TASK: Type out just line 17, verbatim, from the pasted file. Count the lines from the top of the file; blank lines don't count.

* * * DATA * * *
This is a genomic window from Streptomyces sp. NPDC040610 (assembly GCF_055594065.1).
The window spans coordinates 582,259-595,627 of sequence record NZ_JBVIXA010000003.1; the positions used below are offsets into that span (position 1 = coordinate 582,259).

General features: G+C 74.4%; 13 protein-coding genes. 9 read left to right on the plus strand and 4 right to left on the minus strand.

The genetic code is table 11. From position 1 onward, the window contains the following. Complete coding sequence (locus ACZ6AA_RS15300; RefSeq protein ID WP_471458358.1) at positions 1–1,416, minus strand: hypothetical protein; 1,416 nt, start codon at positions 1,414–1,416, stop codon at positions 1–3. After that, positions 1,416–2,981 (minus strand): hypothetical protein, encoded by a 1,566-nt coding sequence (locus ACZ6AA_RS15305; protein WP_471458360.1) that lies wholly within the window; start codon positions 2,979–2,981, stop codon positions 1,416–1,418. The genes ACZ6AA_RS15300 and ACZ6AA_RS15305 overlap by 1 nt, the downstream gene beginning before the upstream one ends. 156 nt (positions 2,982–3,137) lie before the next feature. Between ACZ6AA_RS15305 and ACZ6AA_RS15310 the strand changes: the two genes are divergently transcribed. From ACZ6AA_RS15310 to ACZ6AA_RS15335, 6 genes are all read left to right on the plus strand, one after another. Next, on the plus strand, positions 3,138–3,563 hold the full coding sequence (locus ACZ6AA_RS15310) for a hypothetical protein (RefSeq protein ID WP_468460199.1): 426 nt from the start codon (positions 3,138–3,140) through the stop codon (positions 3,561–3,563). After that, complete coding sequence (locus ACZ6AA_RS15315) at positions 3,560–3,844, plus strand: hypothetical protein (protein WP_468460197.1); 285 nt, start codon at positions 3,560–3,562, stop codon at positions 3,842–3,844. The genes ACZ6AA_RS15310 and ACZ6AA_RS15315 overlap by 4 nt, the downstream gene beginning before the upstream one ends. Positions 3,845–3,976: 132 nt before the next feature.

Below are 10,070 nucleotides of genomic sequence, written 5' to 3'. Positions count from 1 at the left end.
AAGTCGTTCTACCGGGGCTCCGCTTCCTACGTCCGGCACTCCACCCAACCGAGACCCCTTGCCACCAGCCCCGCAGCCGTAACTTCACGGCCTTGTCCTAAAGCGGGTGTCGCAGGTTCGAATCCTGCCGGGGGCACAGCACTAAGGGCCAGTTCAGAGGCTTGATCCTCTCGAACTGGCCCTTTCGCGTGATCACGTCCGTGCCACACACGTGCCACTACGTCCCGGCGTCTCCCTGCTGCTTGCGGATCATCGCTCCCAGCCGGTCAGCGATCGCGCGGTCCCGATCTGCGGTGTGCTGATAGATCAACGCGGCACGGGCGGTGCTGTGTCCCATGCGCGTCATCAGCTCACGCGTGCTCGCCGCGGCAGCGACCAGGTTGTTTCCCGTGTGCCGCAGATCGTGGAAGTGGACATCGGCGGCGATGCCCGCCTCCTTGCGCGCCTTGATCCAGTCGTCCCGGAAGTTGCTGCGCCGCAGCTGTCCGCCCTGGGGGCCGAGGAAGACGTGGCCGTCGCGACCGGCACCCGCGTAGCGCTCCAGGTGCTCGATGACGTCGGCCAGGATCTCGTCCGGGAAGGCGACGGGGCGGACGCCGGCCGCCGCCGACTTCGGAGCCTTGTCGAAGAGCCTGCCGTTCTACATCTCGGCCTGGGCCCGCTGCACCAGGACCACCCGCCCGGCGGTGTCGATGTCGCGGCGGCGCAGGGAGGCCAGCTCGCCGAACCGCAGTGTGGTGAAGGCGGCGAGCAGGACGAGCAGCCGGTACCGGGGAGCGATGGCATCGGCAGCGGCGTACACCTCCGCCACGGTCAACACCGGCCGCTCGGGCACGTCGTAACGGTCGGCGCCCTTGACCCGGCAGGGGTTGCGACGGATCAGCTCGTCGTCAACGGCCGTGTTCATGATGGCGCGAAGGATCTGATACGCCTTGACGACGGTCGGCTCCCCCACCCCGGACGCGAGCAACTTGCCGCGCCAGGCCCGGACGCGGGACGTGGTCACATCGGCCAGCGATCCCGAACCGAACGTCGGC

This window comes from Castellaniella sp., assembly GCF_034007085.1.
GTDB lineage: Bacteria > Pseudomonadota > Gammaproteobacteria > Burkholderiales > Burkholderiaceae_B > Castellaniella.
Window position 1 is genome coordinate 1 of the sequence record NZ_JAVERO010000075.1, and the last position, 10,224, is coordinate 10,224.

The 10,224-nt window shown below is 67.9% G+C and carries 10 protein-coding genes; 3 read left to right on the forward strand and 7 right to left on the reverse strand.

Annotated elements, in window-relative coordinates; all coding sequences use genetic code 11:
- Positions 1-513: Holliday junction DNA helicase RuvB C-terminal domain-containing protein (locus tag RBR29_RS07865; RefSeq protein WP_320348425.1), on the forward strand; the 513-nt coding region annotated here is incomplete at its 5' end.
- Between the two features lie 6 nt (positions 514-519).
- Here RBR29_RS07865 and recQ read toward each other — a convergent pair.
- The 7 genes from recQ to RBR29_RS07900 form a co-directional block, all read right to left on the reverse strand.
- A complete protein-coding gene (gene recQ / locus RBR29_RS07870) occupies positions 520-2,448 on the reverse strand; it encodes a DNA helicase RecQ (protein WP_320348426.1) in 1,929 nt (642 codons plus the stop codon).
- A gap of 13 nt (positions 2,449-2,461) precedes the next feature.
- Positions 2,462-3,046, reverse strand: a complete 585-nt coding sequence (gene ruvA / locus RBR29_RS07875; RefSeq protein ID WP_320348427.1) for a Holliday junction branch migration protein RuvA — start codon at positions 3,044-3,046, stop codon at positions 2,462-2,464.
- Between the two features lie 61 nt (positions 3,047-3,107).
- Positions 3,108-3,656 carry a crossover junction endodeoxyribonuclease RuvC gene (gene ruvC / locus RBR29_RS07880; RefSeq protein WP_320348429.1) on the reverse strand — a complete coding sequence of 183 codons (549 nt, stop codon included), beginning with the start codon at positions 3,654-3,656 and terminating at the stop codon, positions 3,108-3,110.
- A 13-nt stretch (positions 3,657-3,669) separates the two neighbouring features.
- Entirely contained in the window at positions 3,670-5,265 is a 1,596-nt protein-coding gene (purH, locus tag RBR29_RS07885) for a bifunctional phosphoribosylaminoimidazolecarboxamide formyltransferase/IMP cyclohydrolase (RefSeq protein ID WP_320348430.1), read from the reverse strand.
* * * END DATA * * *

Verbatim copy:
- A gap of 13 nt (positions 2,449-2,461) precedes the next feature.